The minibus throws itself into reverse on a busy road in Pretoria, after 30 minutes of driving in circles around the city.

“I don’t know where to drop you off,” admits Tehobo, driver of a vehicle hired to give fans free rides to Confederations Cup matches in Gauteng.

Sitting next to the driver, a South African fan named Tom activates the GPS service on his cellphone. Behind him, Leslie unfolds a map of the area around Pretoria’s stadium, which was given to passengers before leaving Johannesburg.

In the last row, a young South African fan tries to keep spirits up by blowing on his vuvuzela. At an intersection with several police on duty, the driver tries to get directions.

“My sister,” Teboho pleads, trying to get the attention of a policewoman in a flourescent vest, stuck between the cars of arriving supporters.

“Baby, where do we park?” he asks with more success. “No idea,” she replies.

“By the time we arrive, the match will be over!” says Tom. “It’s a mess,” complains Marcial, Leslie’s travelling companion.

Tehobo gets back on the road, following behind other lost minibuses that are used to driving only in Johannesburg but are now part of the “Gauride” network, a free transport system meant to ferry fans to the games.

The passengers finally pressure Tehobo into creating his own bus stop in front of a police station, just in sight of the stadium lights.

The passengers take Tehobo’s cellphone number, so they can call him after the game, and begin walking toward the stadium down poorly lit streets.

Fifteen minutes into the game, they finally get to their seats.

Pretoria and Johannesburg are each hosting Confed matches, but the two cities lie 60km apart and are linked only by a traffic-clogged highway that regularly turns the trip into a drawn-out journey.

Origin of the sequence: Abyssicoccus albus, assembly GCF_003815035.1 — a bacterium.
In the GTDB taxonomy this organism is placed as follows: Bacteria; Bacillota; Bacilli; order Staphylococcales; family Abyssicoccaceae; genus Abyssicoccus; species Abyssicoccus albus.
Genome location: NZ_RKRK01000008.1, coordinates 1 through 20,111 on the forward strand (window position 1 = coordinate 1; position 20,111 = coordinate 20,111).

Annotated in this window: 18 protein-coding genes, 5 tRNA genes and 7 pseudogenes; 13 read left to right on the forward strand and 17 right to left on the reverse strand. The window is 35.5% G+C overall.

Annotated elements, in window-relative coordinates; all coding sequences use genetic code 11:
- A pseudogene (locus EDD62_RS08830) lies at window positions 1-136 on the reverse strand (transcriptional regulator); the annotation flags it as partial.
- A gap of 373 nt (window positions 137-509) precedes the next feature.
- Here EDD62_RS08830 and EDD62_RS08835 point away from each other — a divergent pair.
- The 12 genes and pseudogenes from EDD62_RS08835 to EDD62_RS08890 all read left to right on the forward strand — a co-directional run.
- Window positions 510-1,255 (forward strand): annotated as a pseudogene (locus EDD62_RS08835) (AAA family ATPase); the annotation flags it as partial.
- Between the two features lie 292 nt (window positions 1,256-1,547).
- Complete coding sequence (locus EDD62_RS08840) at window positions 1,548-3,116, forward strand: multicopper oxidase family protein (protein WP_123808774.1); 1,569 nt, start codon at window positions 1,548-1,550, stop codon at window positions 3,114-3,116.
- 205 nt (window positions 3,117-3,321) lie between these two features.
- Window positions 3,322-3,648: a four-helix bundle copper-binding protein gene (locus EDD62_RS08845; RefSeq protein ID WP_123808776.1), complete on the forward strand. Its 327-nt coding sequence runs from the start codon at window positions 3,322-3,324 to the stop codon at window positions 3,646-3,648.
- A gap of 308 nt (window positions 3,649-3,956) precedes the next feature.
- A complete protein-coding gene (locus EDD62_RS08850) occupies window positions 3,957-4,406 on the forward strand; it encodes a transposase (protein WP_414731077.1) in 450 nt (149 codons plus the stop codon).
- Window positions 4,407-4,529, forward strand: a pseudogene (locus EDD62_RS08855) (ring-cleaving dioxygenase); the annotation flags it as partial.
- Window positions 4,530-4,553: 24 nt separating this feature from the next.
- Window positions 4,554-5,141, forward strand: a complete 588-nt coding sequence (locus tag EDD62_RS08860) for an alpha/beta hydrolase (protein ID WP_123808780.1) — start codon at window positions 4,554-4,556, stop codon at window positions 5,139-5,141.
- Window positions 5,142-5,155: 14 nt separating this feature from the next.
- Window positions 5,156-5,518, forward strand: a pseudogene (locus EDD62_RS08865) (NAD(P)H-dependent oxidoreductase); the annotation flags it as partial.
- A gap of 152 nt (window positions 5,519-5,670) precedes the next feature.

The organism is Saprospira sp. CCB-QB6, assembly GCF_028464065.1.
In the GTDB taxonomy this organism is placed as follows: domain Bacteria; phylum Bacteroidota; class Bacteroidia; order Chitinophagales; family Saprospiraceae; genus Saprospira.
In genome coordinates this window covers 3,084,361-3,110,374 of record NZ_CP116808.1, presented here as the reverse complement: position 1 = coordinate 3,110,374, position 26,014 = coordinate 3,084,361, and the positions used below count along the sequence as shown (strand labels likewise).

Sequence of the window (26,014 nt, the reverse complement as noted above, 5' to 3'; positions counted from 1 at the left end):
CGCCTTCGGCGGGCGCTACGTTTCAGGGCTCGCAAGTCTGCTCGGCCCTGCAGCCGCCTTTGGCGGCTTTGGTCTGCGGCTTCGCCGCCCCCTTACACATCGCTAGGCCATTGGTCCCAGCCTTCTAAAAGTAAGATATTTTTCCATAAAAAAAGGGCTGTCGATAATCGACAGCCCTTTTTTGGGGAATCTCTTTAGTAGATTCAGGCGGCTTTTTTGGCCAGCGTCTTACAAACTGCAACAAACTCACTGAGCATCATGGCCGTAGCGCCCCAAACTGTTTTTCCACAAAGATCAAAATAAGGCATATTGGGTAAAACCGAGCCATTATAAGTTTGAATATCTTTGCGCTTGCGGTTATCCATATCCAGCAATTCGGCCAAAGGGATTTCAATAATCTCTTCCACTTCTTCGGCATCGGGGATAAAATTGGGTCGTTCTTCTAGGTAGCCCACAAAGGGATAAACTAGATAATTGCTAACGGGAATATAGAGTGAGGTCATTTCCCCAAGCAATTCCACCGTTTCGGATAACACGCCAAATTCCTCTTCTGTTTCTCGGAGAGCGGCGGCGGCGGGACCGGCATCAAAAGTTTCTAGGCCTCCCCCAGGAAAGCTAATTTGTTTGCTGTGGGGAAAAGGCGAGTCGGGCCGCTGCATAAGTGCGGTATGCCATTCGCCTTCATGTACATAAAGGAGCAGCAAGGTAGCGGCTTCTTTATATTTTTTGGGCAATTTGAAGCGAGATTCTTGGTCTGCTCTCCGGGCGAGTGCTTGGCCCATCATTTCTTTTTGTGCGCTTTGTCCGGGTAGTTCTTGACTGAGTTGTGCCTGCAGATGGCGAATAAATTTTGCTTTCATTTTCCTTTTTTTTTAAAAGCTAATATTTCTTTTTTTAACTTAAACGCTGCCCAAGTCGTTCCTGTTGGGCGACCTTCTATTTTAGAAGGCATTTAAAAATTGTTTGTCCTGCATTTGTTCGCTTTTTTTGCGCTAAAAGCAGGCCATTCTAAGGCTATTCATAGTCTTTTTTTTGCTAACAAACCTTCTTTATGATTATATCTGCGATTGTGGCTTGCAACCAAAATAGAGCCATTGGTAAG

On match days, 3 000 minibuses are shuttling between park-and-ride points around Gauteng to the two stadiums. The system’s slogan is “Ride with Pride”.

The return trip from Pretoria was just as chaotic. Tehobo had finally, with help from the police, found the correct parking spot.

But when Tom, Leslie and the other passengers called to find him, he couldn’t explain where he was — especially since they had to take another bus from the stadium to his parking lot.

The Gauride “is a good idea, but the drivers need better training. The dropped us wherever they felt like, and didn’t even know where the stadium was. How would foreigners manage?” said Leslie, a 24-year-old bank clerk.

Drivers did receive three days of training, where they learned how to get from the park-and-ride drop-off to the stadium lots. But several drivers told Agence France-Presse they had never actually driven the route during their training.

Sipho Mbele, Guateng province’s head of transport for 2010, acknowledged the system — which has carried 22 000 people so far this week — needs improvement.

“Gauride agents will be posted not far from the stadiums to give directions to drivers,” he told AFP.

Some passengers had better luck with their driver than Tom, Leslie and the others.

“We saved money on petrol. We didn’t have to look for parking,” said 38-year-old Yvonne, who said her mini-bus arrived on time and at the correct spot.

Another passenger named Jones added: “It’s like a Christmas present.” – AFP